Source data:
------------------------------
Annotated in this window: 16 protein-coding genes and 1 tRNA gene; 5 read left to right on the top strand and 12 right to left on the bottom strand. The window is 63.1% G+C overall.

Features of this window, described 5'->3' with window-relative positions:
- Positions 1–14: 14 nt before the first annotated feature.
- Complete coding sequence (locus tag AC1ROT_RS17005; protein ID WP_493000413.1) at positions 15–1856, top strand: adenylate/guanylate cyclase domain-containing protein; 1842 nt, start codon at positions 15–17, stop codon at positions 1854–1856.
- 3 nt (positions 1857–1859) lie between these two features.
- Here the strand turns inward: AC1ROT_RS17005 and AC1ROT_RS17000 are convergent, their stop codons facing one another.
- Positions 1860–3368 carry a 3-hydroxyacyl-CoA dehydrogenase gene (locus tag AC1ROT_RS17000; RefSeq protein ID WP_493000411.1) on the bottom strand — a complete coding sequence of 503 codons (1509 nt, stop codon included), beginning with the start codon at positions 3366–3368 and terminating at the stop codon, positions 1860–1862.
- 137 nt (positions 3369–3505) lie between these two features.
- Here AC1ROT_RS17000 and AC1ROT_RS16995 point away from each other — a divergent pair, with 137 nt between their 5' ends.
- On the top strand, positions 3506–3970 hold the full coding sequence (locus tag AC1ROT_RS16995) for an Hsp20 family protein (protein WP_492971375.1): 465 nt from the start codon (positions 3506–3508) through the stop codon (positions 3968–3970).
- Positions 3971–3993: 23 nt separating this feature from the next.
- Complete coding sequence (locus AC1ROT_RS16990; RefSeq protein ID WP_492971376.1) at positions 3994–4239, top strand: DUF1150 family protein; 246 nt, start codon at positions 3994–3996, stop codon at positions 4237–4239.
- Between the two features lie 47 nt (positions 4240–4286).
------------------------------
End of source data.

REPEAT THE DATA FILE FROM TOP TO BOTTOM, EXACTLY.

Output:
Annotated in this window: 16 protein-coding genes and 1 tRNA gene; 5 read left to right on the top strand and 12 right to left on the bottom strand. The window is 63.1% G+C overall.

Features of this window, described 5'->3' with window-relative positions:
- Positions 1–14: 14 nt before the first annotated feature.
- Complete coding sequence (locus tag AC1ROT_RS17005; protein ID WP_493000413.1) at positions 15–1856, top strand: adenylate/guanylate cyclase domain-containing protein; 1842 nt, start codon at positions 15–17, stop codon at positions 1854–1856.
- 3 nt (positions 1857–1859) lie between these two features.
- Here the strand turns inward: AC1ROT_RS17005 and AC1ROT_RS17000 are convergent, their stop codons facing one another.
- Positions 1860–3368 carry a 3-hydroxyacyl-CoA dehydrogenase gene (locus tag AC1ROT_RS17000; RefSeq protein ID WP_493000411.1) on the bottom strand — a complete coding sequence of 503 codons (1509 nt, stop codon included), beginning with the start codon at positions 3366–3368 and terminating at the stop codon, positions 1860–1862.
- 137 nt (positions 3369–3505) lie between these two features.
- Here AC1ROT_RS17000 and AC1ROT_RS16995 point away from each other — a divergent pair, with 137 nt between their 5' ends.
- On the top strand, positions 3506–3970 hold the full coding sequence (locus tag AC1ROT_RS16995) for an Hsp20 family protein (protein WP_492971375.1): 465 nt from the start codon (positions 3506–3508) through the stop codon (positions 3968–3970).
- Positions 3971–3993: 23 nt separating this feature from the next.
- Complete coding sequence (locus AC1ROT_RS16990; RefSeq protein ID WP_492971376.1) at positions 3994–4239, top strand: DUF1150 family protein; 246 nt, start codon at positions 3994–3996, stop codon at positions 4237–4239.
- Between the two features lie 47 nt (positions 4240–4286).